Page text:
Review: Gunpey


This game was dedicated to the memory of Gunpei Yokoi - genius creator of Nintendo’s Game & Watch and Game Boy handheld consoles. A fitting tribute that means his name will live on.

The game was released for the WonderSwan an odd little machine available only in Japan and created by Bandai to compete with the Neo Geo Pocket and - of course - the Game Boy. It featured a strange layout of buttons including two d-pads at one end of the screen meaning that it could be used to play games in either landscape or portrait orientations - a feature used recently on the Nintendo DS. Just like the Game Boy, the WonderSwan received a colour upgrade during it’s lifetime but it was too little too late and it didn’t really challenge the Game Boy at all. It did, however, have a handful of great games of which Gunpey is one.

A puzzle game with a number of similarities to Tetris Attack. It uses a two-block cursor - but here it swaps two vertically adjacent pieces - and the player is trying to clear pieces that are moving up the screen, trying to avoid any of them reaching the top and the subsequent game over.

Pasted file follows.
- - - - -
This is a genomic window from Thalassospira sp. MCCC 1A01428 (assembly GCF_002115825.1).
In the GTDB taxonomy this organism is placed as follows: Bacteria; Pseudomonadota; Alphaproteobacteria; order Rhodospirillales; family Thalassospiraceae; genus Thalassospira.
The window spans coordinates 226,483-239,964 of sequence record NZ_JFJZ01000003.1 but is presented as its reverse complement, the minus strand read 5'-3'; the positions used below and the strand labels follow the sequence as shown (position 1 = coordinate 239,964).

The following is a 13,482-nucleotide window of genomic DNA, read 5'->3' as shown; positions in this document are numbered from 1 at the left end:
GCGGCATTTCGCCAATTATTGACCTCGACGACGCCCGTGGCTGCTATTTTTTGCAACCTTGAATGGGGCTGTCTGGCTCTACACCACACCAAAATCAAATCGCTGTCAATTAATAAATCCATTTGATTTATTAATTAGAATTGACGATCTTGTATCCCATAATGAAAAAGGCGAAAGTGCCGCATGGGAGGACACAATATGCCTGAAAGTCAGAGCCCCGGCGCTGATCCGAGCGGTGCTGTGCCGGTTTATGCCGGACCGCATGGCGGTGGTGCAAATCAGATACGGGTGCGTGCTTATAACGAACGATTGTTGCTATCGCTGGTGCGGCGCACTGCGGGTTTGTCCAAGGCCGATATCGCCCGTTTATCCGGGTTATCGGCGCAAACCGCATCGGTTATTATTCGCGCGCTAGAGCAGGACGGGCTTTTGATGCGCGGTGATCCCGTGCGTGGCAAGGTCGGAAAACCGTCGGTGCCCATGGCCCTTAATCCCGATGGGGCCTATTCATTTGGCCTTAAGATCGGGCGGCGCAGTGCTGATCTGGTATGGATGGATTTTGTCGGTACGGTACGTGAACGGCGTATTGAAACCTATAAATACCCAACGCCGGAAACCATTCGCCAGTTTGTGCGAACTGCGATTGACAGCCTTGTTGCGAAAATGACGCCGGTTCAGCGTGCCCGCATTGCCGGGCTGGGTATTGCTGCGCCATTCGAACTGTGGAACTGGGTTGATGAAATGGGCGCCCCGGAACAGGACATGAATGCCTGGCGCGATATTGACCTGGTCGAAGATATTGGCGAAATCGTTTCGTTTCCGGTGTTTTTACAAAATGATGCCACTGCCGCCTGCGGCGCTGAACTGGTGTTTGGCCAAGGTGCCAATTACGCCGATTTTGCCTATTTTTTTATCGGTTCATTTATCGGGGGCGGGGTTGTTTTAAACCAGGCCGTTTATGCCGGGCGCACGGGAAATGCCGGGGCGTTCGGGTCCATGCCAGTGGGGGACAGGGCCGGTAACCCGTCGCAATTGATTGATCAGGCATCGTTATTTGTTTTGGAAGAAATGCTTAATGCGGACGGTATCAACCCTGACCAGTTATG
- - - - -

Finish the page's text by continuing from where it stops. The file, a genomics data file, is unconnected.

Clearing pieces is done by moving small sections of line up and down within their own column so as to form a complete line that spans across the whole play area from left to right. Longer lines mean bigger scores, and it’s even possible to extend the line with extra pieces for a short time after the line has been made and before it disappears from play. This means you can chain together lines for even bigger scores and skilful play is rewarded with huge scores. Special block types are steadily introduced throughout play to add strategy to proceedings, and there’s a range of game modes available: Endless, Stage, Story, Free and Puzzle.

There are three versions of Gunpey for the WonderSwan - the original Wild West themed game, Tare Panda No Gunpey which is based on a popular Japanese cartoon, and Gunpey EX a colour version of the game. A PlayStation version was later released which adhered to the Wild West theme of the original, but with more detailed graphics and multi-player. More recently Q Entertainment of Meteos fame created two different versions of the game for Nintendo DS and PlayStation Portable.

Really though, all subsequent versions haven’t added much to the original concept, which remains a great puzzle game that will keep you coming back for more. A game every bit worthy of it’s name.